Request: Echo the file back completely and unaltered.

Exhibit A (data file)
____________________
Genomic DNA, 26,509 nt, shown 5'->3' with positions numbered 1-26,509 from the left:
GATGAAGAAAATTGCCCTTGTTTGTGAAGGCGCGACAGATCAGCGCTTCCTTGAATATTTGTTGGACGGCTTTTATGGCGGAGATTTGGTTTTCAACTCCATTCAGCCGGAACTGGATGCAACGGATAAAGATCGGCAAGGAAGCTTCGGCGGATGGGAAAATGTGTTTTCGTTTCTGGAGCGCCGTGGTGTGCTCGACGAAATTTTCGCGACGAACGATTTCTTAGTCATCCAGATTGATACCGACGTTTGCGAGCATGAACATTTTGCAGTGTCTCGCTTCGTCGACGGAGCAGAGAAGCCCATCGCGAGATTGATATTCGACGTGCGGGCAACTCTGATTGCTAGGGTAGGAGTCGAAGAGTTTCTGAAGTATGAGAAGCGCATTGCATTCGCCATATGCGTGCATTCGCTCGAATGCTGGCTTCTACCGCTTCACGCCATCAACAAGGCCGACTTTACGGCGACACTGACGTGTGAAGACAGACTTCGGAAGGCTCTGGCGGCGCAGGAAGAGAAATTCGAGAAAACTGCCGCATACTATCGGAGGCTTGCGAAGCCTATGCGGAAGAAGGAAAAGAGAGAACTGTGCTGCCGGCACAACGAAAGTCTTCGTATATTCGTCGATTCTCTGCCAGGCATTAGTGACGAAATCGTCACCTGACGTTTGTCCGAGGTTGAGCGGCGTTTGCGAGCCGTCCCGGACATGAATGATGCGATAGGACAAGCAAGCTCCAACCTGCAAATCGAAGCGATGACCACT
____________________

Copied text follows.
Genomic DNA, 26,509 nt, shown 5'->3' with positions numbered 1-26,509 from the left:
GATGAAGAAAATTGCCCTTGTTTGTGAAGGCGCGACAGATCAGCGCTTCCTTGAATATTTGTTGGACGGCTTTTATGGCGGAGATTTGGTTTTCAACTCCATTCAGCCGGAACTGGATGCAACGGATAAAGATCGGCAAGGAAGCTTCGGCGGATGGGAAAATGTGTTTTCGTTTCTGGAGCGCCGTGGTGTGCTCGACGAAATTTTCGCGACGAACGATTTCTTAGTCATCCAGATTGATACCGACGTTTGCGAGCATGAACATTTTGCAGTGTCTCGCTTCGTCGACGGAGCAGAGAAGCCCATCGCGAGATTGATATTCGACGTGCGGGCAACTCTGATTGCTAGGGTAGGAGTCGAAGAGTTTCTGAAGTATGAGAAGCGCATTGCATTCGCCATATGCGTGCATTCGCTCGAATGCTGGCTTCTACCGCTTCACGCCATCAACAAGGCCGACTTTACGGCGACACTGACGTGTGAAGACAGACTTCGGAAGGCTCTGGCGGCGCAGGAAGAGAAATTCGAGAAAACTGCCGCATACTATCGGAGGCTTGCGAAGCCTATGCGGAAGAAGGAAAAGAGAGAACTGTGCTGCCGGCACAACGAAAGTCTTCGTATATTCGTCGATTCTCTGCCAGGCATTAGTGACGAAATCGTCACCTGACGTTTGTCCGAGGTTGAGCGGCGTTTGCGAGCCGTCCCGGACATGAATGATGCGATAGGACAAGCAAGCTCCAACCTGCAAATCGAAGCGATGACCACT